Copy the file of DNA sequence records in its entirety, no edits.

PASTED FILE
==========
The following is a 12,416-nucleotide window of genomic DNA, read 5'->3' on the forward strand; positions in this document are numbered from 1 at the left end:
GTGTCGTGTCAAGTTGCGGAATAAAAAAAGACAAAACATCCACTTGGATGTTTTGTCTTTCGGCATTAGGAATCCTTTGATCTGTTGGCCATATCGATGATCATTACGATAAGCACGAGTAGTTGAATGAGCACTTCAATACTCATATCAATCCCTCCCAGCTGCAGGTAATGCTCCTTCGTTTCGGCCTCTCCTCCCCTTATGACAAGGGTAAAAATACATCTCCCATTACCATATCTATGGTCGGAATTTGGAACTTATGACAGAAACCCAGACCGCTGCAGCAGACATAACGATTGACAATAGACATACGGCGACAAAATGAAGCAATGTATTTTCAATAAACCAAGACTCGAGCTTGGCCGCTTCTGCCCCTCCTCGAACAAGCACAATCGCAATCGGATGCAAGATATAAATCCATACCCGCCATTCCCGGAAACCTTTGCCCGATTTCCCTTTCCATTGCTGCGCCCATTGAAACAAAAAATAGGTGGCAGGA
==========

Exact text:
The following is a 12,416-nucleotide window of genomic DNA, read 5'->3' on the forward strand; positions in this document are numbered from 1 at the left end:
GTGTCGTGTCAAGTTGCGGAATAAAAAAAGACAAAACATCCACTTGGATGTTTTGTCTTTCGGCATTAGGAATCCTTTGATCTGTTGGCCATATCGATGATCATTACGATAAGCACGAGTAGTTGAATGAGCACTTCAATACTCATATCAATCCCTCCCAGCTGCAGGTAATGCTCCTTCGTTTCGGCCTCTCCTCCCCTTATGACAAGGGTAAAAATACATCTCCCATTACCATATCTATGGTCGGAATTTGGAACTTATGACAGAAACCCAGACCGCTGCAGCAGACATAACGATTGACAATAGACATACGGCGACAAAATGAAGCAATGTATTTTCAATAAACCAAGACTCGAGCTTGGCCGCTTCTGCCCCTCCTCGAACAAGCACAATCGCAATCGGATGCAAGATATAAATCCATACCCGCCATTCCCGGAAACCTTTGCCCGATTTCCCTTTCCATTGCTGCGCCCATTGAAACAAAAAATAGGTGGCAGGA